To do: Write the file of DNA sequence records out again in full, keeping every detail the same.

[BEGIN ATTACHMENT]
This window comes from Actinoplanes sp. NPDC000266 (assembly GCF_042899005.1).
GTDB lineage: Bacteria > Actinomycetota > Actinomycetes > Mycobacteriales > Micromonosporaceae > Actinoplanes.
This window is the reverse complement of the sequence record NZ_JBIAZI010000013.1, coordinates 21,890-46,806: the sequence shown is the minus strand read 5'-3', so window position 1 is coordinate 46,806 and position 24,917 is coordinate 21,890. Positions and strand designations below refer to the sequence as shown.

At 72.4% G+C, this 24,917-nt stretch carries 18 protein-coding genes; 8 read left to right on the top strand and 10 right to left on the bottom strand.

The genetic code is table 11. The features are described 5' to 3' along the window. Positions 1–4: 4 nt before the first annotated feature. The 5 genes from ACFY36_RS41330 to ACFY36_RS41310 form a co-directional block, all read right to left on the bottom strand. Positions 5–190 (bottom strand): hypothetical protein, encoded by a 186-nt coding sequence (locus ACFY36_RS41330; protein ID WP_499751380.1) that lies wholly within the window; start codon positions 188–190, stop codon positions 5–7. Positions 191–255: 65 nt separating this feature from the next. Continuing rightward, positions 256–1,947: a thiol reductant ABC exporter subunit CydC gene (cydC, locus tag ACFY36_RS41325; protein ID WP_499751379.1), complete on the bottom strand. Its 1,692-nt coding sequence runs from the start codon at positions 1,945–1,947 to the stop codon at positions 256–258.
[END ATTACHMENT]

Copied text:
This window comes from Actinoplanes sp. NPDC000266 (assembly GCF_042899005.1).
GTDB lineage: Bacteria > Actinomycetota > Actinomycetes > Mycobacteriales > Micromonosporaceae > Actinoplanes.
This window is the reverse complement of the sequence record NZ_JBIAZI010000013.1, coordinates 21,890-46,806: the sequence shown is the minus strand read 5'-3', so window position 1 is coordinate 46,806 and position 24,917 is coordinate 21,890. Positions and strand designations below refer to the sequence as shown.

At 72.4% G+C, this 24,917-nt stretch carries 18 protein-coding genes; 8 read left to right on the top strand and 10 right to left on the bottom strand.

The genetic code is table 11. The features are described 5' to 3' along the window. Positions 1–4: 4 nt before the first annotated feature. The 5 genes from ACFY36_RS41330 to ACFY36_RS41310 form a co-directional block, all read right to left on the bottom strand. Positions 5–190 (bottom strand): hypothetical protein, encoded by a 186-nt coding sequence (locus ACFY36_RS41330; protein ID WP_499751380.1) that lies wholly within the window; start codon positions 188–190, stop codon positions 5–7. Positions 191–255: 65 nt separating this feature from the next. Continuing rightward, positions 256–1,947: a thiol reductant ABC exporter subunit CydC gene (cydC, locus tag ACFY36_RS41325; protein ID WP_499751379.1), complete on the bottom strand. Its 1,692-nt coding sequence runs from the start codon at positions 1,945–1,947 to the stop codon at positions 256–258.